Sangeeta and her husband were in Ahmedabad when they received a frantic call from a relative – maaji’s platelet count had dropped beyond measure.

She had to be dragged back to the ICU, where she was forced to hand over all her immediate belongings, one of which was a carefully hidden maroon pouch. After a drawn-out scuffle between maaji and the tag team comprising Sangeeta and the nurse, they found 25 Combiflam tablets, removed from their foil casing, inside her secret bag, ready to be devoured.

When maaji had changed out of her clothes into hospital scrubs, the nurse noticed that she had hidden a key in the pillowcase on her bed. At first, out of sympathy, people refrained from questioning her about it. Elderly women like maaji would often keep money and jewellery hidden, far from the reach of the men in their family. But as Sangeeta watched her mother-in-law wither away on the linen, the hint of suspicion got her thinking. It took her three days, but she and the nurse stole the iron key. From its the faded logo and bent neck, they figured it belonged to the large Godrej cupboard in maaji’s room. There, sitting in the back of her most valuable belongings, sat a box containing 10 strips of Combiflam, each containing 15 tablets each. The dosage was enough to bring down an elephant.

Pill addiction is not unlike drug addiction. Addicts usually lie because when someone takes an addictive substance repeatedly for a long period of time, it begins to create changes in the structure and function of the brain. Aging adults tend to get depressed post-retirement, a sudden loss of self-worth fuelling sleepless nights. These symptoms are harder to spot in aging adults than in super hungry, lazy teenagers with droopy, pink eyes, as drug tolerance builds over time, and slows the metabolism of an aging body, which gives drugs a bigger effect. It’s mental as much as physiological, like in maaji’s case.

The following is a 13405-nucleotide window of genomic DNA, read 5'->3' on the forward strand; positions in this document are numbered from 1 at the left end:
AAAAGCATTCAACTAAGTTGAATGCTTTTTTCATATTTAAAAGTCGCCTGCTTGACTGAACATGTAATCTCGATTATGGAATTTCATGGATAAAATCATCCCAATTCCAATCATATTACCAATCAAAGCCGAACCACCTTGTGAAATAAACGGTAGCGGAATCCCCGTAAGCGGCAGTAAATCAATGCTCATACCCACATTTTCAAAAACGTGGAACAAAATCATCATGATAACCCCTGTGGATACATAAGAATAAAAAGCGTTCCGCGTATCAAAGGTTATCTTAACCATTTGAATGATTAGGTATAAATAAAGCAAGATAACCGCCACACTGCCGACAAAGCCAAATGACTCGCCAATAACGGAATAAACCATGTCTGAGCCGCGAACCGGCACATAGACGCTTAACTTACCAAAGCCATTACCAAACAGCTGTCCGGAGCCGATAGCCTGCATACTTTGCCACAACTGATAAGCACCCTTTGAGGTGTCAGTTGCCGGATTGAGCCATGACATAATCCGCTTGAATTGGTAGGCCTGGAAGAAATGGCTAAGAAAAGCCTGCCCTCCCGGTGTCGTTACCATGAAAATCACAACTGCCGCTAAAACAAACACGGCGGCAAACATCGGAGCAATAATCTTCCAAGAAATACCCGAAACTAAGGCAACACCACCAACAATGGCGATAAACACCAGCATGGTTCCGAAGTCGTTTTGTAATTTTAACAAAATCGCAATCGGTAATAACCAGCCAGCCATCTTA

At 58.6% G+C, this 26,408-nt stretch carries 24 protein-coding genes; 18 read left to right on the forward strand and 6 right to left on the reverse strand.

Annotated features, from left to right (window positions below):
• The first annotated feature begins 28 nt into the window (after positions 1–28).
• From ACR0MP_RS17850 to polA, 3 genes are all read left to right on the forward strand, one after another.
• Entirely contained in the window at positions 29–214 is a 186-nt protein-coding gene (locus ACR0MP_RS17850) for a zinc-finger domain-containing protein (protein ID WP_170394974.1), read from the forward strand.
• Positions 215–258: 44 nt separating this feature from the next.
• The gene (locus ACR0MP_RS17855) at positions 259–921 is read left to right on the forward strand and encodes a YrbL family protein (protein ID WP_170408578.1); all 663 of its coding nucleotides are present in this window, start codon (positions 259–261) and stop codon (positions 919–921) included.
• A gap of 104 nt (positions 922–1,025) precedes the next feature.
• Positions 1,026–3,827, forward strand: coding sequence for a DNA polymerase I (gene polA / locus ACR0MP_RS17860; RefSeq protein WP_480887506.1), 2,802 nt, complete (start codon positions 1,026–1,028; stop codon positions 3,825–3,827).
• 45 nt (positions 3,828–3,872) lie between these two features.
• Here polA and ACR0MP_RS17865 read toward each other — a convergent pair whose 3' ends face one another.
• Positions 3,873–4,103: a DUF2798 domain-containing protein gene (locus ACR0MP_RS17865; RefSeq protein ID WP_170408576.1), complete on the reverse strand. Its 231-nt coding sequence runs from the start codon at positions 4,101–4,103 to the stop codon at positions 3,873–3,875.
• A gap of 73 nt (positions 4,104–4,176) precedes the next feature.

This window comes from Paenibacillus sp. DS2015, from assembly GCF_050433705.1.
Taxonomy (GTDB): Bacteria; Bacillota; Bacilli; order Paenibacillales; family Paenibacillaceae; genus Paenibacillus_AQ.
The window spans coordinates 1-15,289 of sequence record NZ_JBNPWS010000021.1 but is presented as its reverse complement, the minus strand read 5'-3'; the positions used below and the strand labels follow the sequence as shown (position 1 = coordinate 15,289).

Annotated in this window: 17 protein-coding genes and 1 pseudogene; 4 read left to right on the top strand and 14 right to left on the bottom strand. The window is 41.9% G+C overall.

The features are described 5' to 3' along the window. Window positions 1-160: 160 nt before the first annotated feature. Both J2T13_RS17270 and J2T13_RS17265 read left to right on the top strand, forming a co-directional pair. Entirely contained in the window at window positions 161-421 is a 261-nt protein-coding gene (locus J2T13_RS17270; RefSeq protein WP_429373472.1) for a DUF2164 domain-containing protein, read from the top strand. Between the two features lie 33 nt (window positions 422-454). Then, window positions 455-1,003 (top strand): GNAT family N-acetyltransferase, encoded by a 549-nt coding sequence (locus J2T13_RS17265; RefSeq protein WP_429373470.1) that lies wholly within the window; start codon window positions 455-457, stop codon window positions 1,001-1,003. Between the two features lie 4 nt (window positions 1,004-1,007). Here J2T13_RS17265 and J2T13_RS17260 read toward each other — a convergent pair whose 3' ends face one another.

Sangeeta and her husband eventually figured out how maaji was getting her daily dosage, via her building watchmen. The wily, old lady had threatened the wiry watchman into becoming her dealer. After the house of cards fell apart, maaji went through withdrawal. During this time, it seemed like the fire had gone out of her. Frail and heavily medicated, she would cry for her daughter-in-law to be by her side. The manner in which she addressed Sangeeta had now changed completely. Earlier, all she did was berate Sangeeta and now all she did was cry out for her. The withdrawal was difficult as her body and mind protested against this sudden absence of the stimuli her system was now used to. Maaji looked a lot worse in this stage than she did when she was getting her daily dosage of Combiflam.

The de-addiction process took a few months, and then one morning, maaji’s voice cracked like a whip as she snarled at Sangeeta about the dust in her bedroom. Sangeeta only smiled at her. Now she knew for sure that maaji was getting better.